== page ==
Arthur Miller • 1999 Recipient of the Dorothy & Lillian Gish Prize
Arthur Miller was elevated into the annals of literary history as one of the greatest dramatists of this century when Death of a Salesman opened on Broadway in the winter of 1949. The seminal play about a failed traveling salesman established Miller as a major American voice and won him both a Tony Award and the Pulitzer Prize. Miller’s plays are known for dealing with timeless moral and political issues and some of his best work centers on the ethical responsibility of the individual in conflict with society.
Born in New York in 1915, Miller grew up in Brooklyn and came of age during the Great Depression. The son of a salesman, Miller worked as a store clerk in an automobile parts warehouse to help pay his tuition at the University of Michigan, where his playwriting skills earned him awards at an early age. On his return to New York, Miller wrote radio scripts for CBS, the Columbia Workshop and the Calvacade of America. In 1944, The Man Who Had All the Luck, his first play, was produced. In 1947, his breakthrough play, All My Sons, won the New York Drama Critics Circle Award for Best Play. Miller continued to win acclaim for his plays, which include A View From the Bridge (1955), After the Fall (1964), The Price (1968) and Broken Glass (1995), which won the Olivier Award for Best Play. The 1998 production of A View From the Bridge garnered two Tony Awards and the 1999 production of Death of a Salesman garnered four.
Miller’s 1953 masterpiece, The Crucible, brought him a Tony Award and a storm of controversy. The play, about the Salem witch-hunt trials, was widely perceived to be an attack on the House Committee on Un-American Activities. Miller was called before the Committee in 1954, and was cited for contempt of Congress when he refused to cooperate and name names. That conviction was later overturned on appeal.
In addition to his plays, Miller has also written for film and television. In 1961 his first screenplay, The Misfits, was produced. In 1980, Miller won an Emmy Award for Playing for Time, and in 1995 he earned an Academy Award nomination for his adaptation of The Crucible. Miller has also written a number of books including Situation Normal (1944), Focus (1945), his autobiography Timebends: A Life (1987), and several collaborative books with his wife of 37 years, Ingeborg Morath. Miller passed away in 2005, after a writing career that spanned seven decades.
Cora Cahan – Following her distinguished career as a dancer, Cora Cahan became an effective arts administrator, co-founding and serving as Executive Director of the Feld Ballet, developing the Lawrence A. Wien Center for Dance and acquiring and transforming the Elgin Cinema into the award-winning Joyce Theater. Since 1990, she has served as President of The New 42nd Street, the non-profit organization established to restore and find appropriate uses for seven neglected historic theaters located between Broadway and Eighth Avenue, starting with The New Victory Theater. Cora serves on the Boards of The Park Avenue Armory; The Times Square Alliance, is Founder and Trustee Emeritus of both the Joyce Theater and Eliot Feld’s Ballet Tech, and has been the recipient of a number of awards for public service, including the 2001 New York State Governor’s Arts Award.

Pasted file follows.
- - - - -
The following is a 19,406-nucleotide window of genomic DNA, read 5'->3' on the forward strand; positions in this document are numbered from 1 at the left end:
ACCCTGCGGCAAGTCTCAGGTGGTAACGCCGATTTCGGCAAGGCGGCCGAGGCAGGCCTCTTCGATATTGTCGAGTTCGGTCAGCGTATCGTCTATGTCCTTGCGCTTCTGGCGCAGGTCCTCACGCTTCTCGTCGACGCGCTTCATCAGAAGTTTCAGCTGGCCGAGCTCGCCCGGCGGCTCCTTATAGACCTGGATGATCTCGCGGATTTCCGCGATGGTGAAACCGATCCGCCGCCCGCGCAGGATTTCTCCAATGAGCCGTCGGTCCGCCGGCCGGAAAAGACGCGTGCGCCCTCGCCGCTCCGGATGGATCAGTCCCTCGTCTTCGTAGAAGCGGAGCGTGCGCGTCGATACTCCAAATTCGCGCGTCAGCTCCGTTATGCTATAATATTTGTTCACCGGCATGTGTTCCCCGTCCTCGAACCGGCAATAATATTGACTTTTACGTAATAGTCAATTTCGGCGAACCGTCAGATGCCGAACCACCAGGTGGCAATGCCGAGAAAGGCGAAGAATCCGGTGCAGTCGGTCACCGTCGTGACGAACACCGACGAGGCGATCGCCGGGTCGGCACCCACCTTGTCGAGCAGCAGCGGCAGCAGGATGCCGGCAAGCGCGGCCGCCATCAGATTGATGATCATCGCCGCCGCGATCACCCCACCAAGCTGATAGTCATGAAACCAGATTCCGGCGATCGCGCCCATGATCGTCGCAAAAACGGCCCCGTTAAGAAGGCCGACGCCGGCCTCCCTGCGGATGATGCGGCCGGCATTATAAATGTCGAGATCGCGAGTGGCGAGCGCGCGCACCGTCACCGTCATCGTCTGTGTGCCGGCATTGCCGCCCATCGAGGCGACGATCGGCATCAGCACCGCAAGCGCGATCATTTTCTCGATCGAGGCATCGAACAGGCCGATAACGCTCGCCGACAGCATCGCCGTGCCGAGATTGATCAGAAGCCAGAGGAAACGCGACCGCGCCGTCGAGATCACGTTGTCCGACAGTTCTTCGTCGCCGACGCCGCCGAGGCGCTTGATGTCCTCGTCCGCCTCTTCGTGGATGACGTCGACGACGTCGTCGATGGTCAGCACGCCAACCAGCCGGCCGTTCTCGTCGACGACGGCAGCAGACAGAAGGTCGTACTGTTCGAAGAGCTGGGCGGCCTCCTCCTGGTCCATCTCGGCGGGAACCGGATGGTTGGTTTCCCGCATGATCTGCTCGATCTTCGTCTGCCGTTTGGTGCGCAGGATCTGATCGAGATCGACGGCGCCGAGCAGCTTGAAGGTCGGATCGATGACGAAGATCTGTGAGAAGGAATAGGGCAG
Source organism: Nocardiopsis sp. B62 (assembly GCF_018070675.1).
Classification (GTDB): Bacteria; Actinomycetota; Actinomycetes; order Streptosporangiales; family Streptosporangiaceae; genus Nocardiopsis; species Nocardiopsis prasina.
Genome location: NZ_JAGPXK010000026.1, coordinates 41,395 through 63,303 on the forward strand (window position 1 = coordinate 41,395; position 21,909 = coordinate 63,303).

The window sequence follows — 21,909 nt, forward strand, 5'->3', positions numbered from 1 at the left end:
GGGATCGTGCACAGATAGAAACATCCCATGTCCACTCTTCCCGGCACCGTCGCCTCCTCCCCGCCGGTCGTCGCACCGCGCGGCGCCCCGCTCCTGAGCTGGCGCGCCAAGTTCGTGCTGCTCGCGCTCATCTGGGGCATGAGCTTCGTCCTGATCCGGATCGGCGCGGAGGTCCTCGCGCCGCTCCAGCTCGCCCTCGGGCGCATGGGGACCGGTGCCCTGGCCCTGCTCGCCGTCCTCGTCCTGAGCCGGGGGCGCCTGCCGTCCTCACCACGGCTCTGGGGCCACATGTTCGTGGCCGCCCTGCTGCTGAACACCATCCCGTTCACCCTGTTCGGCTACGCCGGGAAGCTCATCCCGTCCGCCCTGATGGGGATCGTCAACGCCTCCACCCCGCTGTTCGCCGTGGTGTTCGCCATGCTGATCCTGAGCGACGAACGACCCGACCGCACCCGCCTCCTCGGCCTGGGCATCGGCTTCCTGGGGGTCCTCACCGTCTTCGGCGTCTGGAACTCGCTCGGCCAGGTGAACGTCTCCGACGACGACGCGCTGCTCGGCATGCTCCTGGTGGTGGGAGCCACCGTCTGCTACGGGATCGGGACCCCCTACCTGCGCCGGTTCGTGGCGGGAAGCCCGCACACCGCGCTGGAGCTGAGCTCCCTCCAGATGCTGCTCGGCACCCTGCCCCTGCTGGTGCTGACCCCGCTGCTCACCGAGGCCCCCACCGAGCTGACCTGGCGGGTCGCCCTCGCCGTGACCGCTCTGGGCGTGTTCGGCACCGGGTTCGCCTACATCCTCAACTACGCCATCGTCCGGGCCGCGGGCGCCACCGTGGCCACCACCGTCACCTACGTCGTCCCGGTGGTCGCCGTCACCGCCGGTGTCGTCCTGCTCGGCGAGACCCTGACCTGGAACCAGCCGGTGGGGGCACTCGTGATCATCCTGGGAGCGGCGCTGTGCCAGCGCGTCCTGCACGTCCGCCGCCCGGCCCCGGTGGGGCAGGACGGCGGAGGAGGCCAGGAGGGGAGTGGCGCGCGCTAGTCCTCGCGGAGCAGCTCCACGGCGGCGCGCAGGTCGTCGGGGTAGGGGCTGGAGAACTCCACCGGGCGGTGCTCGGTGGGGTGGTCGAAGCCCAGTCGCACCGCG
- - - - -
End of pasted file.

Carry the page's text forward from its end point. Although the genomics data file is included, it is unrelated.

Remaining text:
Paul Kellogg – Paul Kellogg ran the highly regarded Glimmerglass Opera from 1979 until his retirement in 2005. Kellogg presided over projects from the construction of the 914-seat Alice Busch Opera Theater, designed by Hugh Hardy to the establishment of its two-month repertory season. In 1996, he took on the additional responsibility of General and Administrative Director of the New York City Opera, where he has brought new and innovative programs and policies that have attracted new audiences and quite a bit of media attention.
Richard Koshalek, Chairman – Richard Koshalek is the former Director of the Hirschhorn Museum and Sculpture Garden. He was the Director of the Los Angeles Museum of Contemporary Art from 1982 to 1999, where he became known as a visionary advocate of contemporary art with a keen interest in architecture and design. He has a distinguished record of participation and leadership on a long list of Arts Panels and Commissions both within and without the United States. He is frequently called upon for his special expertise in the design and construction of performance and exhibition space. He is now the President of the Art Center College of Design in Pasadena. Art Center provides a variety of programs in the Fine Arts, but is perhaps best known for producing leaders in the world of Design. Art Center graduates designed the new VW Beetle, the Audi TT and the Nokia cell phones. Since his appointment, our Chairman has undertaken a long range plan that will bring new vitality to Art Center and consolidate its position as a leader in Art and Design.